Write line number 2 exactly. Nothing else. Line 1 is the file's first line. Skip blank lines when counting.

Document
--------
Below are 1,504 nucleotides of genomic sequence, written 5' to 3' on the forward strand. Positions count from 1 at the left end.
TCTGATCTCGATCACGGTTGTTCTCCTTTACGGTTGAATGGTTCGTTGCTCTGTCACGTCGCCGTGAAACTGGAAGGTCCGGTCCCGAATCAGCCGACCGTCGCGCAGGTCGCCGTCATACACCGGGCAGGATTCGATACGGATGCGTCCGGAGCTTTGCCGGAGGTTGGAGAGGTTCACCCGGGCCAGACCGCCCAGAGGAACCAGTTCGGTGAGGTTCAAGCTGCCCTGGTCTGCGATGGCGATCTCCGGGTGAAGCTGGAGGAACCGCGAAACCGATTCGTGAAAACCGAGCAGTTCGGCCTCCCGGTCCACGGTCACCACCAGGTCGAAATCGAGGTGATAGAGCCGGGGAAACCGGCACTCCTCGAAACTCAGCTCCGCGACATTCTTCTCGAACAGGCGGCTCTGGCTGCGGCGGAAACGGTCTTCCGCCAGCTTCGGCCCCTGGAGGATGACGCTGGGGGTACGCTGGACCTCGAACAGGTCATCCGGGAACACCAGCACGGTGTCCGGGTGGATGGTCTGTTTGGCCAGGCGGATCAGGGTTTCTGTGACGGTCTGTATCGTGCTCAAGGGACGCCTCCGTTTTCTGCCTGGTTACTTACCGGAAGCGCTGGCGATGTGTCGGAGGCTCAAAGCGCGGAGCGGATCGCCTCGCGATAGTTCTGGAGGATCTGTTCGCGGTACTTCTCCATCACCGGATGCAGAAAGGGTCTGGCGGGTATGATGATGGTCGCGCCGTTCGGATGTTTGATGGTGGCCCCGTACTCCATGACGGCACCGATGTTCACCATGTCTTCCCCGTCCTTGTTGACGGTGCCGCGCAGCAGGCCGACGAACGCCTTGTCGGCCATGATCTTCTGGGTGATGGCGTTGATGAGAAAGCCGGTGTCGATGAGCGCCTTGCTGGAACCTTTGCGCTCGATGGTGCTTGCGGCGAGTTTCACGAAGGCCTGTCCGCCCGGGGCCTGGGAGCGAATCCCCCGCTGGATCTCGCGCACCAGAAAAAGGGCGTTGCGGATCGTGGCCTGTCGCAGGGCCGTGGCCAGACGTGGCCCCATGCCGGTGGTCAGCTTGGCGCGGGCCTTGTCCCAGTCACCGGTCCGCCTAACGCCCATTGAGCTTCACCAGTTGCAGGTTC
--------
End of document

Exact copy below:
TCTGATCTCGATCACGGTTGTTCTCCTTTACGGTTGAATGGTTCGTTGCTCTGTCACGTCGCCGTGAAACTGGAAGGTCCGGTCCCGAATCAGCCGACCGTCGCGCAGGTCGCCGTCATACACCGGGCAGGATTCGATACGGATGCGTCCGGAGCTTTGCCGGAGGTTGGAGAGGTTCACCCGGGCCAGACCGCCCAGAGGAACCAGTTCGGTGAGGTTCAAGCTGCCCTGGTCTGCGATGGCGATCTCCGGGTGAAGCTGGAGGAACCGCGAAACCGATTCGTGAAAACCGAGCAGTTCGGCCTCCCGGTCCACGGTCACCACCAGGTCGAAATCGAGGTGATAGAGCCGGGGAAACCGGCACTCCTCGAAACTCAGCTCCGCGACATTCTTCTCGAACAGGCGGCTCTGGCTGCGGCGGAAACGGTCTTCCGCCAGCTTCGGCCCCTGGAGGATGACGCTGGGGGTACGCTGGACCTCGAACAGGTCATCCGGGAACACCAGCACGGTGTCCGGGTGGATGGTCTGTTTGGCCAGGCGGATCAGGGTTTCTGTGACGGTCTGTATCGTGCTCAAGGGACGCCTCCGTTTTCTGCCTGGTTACTTACCGGAAGCGCTGGCGATGTGTCGGAGGCTCAAAGCGCGGAGCGGATCGCCTCGCGATAGTTCTGGAGGATCTGTTCGCGGTACTTCTCCATCACCGGATGCAGAAAGGGTCTGGCGGGTATGATGATGGTCGCGCCGTTCGGATGTTTGATGGTGGCCCCGTACTCCATGACGGCACCGATGTTCACCATGTCTTCCCCGTCCTTGTTGACGGTGCCGCGCAGCAGGCCGACGAACGCCTTGTCGGCCATGATCTTCTGGGTGATGGCGTTGATGAGAAAGCCGGTGTCGATGAGCGCCTTGCTGGAACCTTTGCGCTCGATGGTGCTTGCGGCGAGTTTCACGAAGGCCTGTCCGCCCGGGGCCTGGGAGCGAATCCCCCGCTGGATCTCGCGCACCAGAAAAAGGGCGTTGCGGATCGTGGCCTGTCGCAGGGCCGTGGCCAGACGTGGCCCCATGCCGGTGGTCAGCTTGGCGCGGGCCTTGTCCCAGTCACCGGTCCGCCTAACGCCCATTGAGCTTCACCAGTTGCAGGTTC